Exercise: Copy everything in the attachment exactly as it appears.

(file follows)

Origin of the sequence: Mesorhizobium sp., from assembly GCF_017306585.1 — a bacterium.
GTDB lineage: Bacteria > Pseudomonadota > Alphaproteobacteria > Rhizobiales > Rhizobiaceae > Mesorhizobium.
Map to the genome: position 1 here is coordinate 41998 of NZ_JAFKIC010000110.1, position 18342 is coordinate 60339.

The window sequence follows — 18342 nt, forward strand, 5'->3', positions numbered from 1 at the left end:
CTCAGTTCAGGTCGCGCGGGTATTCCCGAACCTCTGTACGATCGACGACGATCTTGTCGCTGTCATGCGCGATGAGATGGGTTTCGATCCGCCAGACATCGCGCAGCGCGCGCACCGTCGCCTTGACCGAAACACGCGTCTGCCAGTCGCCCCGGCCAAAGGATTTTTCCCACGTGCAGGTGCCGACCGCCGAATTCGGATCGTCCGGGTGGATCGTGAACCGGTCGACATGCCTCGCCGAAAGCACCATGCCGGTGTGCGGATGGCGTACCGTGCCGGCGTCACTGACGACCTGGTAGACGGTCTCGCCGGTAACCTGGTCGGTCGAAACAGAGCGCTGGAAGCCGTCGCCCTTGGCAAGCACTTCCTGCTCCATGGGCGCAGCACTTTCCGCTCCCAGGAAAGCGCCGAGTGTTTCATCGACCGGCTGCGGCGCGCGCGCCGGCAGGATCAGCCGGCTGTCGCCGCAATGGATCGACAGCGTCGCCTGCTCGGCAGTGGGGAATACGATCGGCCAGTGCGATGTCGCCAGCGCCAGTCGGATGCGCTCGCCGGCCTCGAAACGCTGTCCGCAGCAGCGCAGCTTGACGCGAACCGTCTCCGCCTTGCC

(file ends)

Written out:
Origin of the sequence: Mesorhizobium sp., from assembly GCF_017306585.1 — a bacterium.
GTDB lineage: Bacteria > Pseudomonadota > Alphaproteobacteria > Rhizobiales > Rhizobiaceae > Mesorhizobium.
Map to the genome: position 1 here is coordinate 41998 of NZ_JAFKIC010000110.1, position 18342 is coordinate 60339.

The window sequence follows — 18342 nt, forward strand, 5'->3', positions numbered from 1 at the left end:
CTCAGTTCAGGTCGCGCGGGTATTCCCGAACCTCTGTACGATCGACGACGATCTTGTCGCTGTCATGCGCGATGAGATGGGTTTCGATCCGCCAGACATCGCGCAGCGCGCGCACCGTCGCCTTGACCGAAACACGCGTCTGCCAGTCGCCCCGGCCAAAGGATTTTTCCCACGTGCAGGTGCCGACCGCCGAATTCGGATCGTCCGGGTGGATCGTGAACCGGTCGACATGCCTCGCCGAAAGCACCATGCCGGTGTGCGGATGGCGTACCGTGCCGGCGTCACTGACGACCTGGTAGACGGTCTCGCCGGTAACCTGGTCGGTCGAAACAGAGCGCTGGAAGCCGTCGCCCTTGGCAAGCACTTCCTGCTCCATGGGCGCAGCACTTTCCGCTCCCAGGAAAGCGCCGAGTGTTTCATCGACCGGCTGCGGCGCGCGCGCCGGCAGGATCAGCCGGCTGTCGCCGCAATGGATCGACAGCGTCGCCTGCTCGGCAGTGGGGAATACGATCGGCCAGTGCGATGTCGCCAGCGCCAGTCGGATGCGCTCGCCGGCCTCGAAACGCTGTCCGCAGCAGCGCAGCTTGACGCGAACCGTCTCCGCCTTGCC